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Format: Hardcover Vine Customer Review of Free Product ( What's this? )
Every single time I pick up a Maeve book, it is like coming home after a long exhausting trip and falling into that comfortable easy chair, with the endless cups of hot tea at your side and all the favorite characters in Dublin hovering around ... if only life can be that comforting!! I read Maeve for the reasons I have stated above and for the fact that she really is a talented writer, who manages to keep the reader's interest in ordinary characters. Ordinary characters with ordinary concerns and issues ... and yet somehow she makes them special and interesting. She writes compellingly of life in Ireland that some day I must go there and see with my own eyes the beautiful land she loves so deeply.

I was so excited to get this advanced copy that I managed to read this within two days ... it helps that I am snowed in as well. I hated to see the end of this book as I didn't want to let go of the characters. I hope Binchy will write another one soon ... especially about that annoying social worker, Moira. I'd like to know what happened to her!! She is probably the most annoying and pathetic character I have yet to read from Binchy's collection. Unable to grasp that a recovering alcoholic can raise a baby and do it so well with the love and support of so many, Moira always expect the worst of people.

A lot of familiar characters have been re-introduced such as Muttie and Lizzie Scarlet, the twins, Noel, the young and dashing doctor who is happily married and his parents; they all play a minor role in this novel but their lives are entwined with Noel, the young father mentioned above. Noel was a drifting loner, bored out of his skull with his life and finding solace in the bottom of his cups.
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Format: Hardcover Vine Customer Review of Free Product ( What's this? )
There is something comforting in a Maeve Binchy novel. There are no pyrotechnics or earth-shattering histrionics in MINDING FRANKIE yet it manages to hold and keep one's attention throughout. I think it is Binchy's unparalleled knack for creating characters one truly cares about. Even the most reviled character in this wonderful book (Moira Tierney...the social worker from Hell) is relatable as we come to know her life's circumstances.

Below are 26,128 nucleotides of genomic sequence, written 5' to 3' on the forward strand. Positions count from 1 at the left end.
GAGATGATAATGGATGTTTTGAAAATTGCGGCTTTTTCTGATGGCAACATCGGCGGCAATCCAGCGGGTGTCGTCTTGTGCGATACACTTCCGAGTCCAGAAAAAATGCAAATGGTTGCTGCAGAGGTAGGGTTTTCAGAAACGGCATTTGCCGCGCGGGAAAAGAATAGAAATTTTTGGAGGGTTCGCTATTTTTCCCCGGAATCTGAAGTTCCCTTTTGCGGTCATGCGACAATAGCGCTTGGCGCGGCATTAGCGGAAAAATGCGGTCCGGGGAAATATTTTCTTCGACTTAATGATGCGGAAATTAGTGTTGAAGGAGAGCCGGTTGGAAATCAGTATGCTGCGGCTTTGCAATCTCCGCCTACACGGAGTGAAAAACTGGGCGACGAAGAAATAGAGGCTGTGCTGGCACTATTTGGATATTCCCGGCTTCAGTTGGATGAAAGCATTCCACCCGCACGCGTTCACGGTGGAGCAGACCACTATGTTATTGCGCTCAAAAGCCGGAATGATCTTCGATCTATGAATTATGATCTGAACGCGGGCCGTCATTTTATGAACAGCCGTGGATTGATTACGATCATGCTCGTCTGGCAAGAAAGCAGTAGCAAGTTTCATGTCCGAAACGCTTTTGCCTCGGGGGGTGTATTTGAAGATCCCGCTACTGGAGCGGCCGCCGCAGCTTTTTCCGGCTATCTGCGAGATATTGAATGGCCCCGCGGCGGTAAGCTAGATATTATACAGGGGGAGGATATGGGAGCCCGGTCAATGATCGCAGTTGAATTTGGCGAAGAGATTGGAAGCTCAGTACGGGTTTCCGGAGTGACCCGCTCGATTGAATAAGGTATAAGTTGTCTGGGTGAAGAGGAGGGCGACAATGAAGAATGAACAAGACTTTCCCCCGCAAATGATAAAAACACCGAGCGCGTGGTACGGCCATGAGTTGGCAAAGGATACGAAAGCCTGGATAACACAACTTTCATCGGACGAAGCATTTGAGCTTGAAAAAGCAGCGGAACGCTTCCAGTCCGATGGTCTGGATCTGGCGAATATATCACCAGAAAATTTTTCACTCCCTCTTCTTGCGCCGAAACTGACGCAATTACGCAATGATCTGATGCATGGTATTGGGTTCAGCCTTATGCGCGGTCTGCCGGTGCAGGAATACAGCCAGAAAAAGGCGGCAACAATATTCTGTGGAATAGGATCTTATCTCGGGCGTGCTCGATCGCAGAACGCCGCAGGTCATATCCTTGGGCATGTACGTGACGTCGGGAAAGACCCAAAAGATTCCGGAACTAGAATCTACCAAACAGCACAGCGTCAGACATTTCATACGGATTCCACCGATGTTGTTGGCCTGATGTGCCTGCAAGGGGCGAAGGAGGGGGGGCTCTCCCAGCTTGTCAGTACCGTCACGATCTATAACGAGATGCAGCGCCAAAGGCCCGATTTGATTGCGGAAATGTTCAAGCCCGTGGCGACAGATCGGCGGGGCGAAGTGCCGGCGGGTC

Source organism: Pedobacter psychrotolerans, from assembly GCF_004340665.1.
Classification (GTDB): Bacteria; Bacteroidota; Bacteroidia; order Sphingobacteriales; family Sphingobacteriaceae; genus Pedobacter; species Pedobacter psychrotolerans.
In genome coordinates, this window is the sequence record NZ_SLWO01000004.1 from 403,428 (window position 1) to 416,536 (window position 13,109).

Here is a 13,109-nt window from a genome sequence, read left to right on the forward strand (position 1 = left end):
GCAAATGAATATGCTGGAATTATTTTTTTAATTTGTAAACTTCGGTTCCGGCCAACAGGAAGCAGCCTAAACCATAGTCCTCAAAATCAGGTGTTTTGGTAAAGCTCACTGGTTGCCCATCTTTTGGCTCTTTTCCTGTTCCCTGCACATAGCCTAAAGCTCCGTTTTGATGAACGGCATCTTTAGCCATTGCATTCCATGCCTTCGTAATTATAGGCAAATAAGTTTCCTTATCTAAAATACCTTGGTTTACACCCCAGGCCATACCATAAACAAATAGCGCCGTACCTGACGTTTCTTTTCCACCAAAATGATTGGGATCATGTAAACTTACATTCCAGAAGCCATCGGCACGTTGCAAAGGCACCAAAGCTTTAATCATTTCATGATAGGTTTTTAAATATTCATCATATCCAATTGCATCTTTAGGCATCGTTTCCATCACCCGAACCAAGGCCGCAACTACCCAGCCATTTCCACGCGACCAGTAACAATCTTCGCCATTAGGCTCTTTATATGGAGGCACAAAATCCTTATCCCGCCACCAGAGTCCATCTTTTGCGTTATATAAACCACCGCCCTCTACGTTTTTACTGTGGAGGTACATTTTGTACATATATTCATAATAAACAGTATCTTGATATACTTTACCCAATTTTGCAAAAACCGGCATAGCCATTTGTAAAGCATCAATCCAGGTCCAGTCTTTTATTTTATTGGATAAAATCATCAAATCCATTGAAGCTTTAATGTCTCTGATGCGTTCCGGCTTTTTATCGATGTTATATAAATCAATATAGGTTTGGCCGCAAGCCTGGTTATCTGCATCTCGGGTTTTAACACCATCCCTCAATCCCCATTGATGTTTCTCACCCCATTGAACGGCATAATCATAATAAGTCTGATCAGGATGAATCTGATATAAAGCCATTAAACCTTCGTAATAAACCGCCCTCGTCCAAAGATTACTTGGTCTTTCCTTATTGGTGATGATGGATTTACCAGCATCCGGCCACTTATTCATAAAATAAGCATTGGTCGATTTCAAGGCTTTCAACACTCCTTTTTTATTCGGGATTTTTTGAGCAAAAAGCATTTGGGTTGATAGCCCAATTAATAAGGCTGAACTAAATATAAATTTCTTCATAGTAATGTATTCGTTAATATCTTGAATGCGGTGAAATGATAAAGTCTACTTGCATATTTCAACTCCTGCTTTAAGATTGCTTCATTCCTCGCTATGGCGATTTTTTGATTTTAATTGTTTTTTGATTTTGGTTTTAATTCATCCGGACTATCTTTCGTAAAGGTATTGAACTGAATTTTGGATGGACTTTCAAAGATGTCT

You will find yourself rooting for the protagonist at the heart of MINDING FRANKIE. Noel is an ex-alcoholic who is teetering precariously on the precipice of sobriety when he is faced with raising a baby on his own. The cast of characters he surrounds himself with are all supportive and come to his aid when he needs help with Frankie, the baby girl he "inherits." The characters are the real heart of this novel. They are funny, sympathetic, flawed and real people whom we come to know well and identify with. I couldn't wait to crawl into bed each night and escape to the Emerald Isle with all my new "friends."

While we are introduced to new characters in MINDING FRANKIE there are a lot of familiar faces from Binchy's previous works. This is a stand-alone novel, but many of the characters were introduced in other books such as QUENTINS, SCARLET FEATHER and HEART AND SOUL. It is not necessary to read the other books before starting MINDING FRANKIE, but it certainly enhances the reading experience by having a past with them.

The reason I called this book timeless is because if it weren't for the occasional reference to cell phones, the internet and other modern conveniences one would find it diificult to determine if this book takes place in 1950 or 2011. The story is classic and transcends time.
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Format: Hardcover Vine Customer Review of Free Product ( What's this? )
I love Maeve Binchy and have for years. She's my reading equivalent of comfort food and I'm not ashamed to admit it. When I need to have a book along on a trip or in a waiting room that I KNOW I'll like, I take one of hers to re-read. ("Firefly Summer" is my favorite.) She's like my favorite sweater and my warmest socks. She's reliable. This review isn't for readers like me who are going to read her latest no matter what the reviews say. This is for new readers who aren't sure if they will enjoy reading about Binchy's Dublin neighborhood.

"Minding Frankie" is full of varied and interesting character-types and each has his or her own private struggle. Binchy has been writing about the people of Ireland for a generation now, and she moves with the times. She is tuned in to the present whether it be modern technology, the economy, generational issues, the changing Catholic Church, etc. she allows her characters, both young and old, to cope with and adjust to the changing times without ever losing the core of what it means to be "Irish".

I'm not going to tell you who Frankie is, I liked finding out myself as the story unfolded. Nor will I say anything about the plot(s); others will.

One of the things her loyal readers love the most about a Binchy novel, is that her characters are so relatable. We can easily see our own human failing and foibles in them, and it somehow makes it easier to forgive ourselves through forgiving them.

Binchy is expert as deftly describing the small dramas of everyday life, and also the larger dramas of illness, alcoholism, death. And always, always she presents the dramas of love. Binchy's characters long for love, find love and lose love just like everyone we know. The emotions are universal.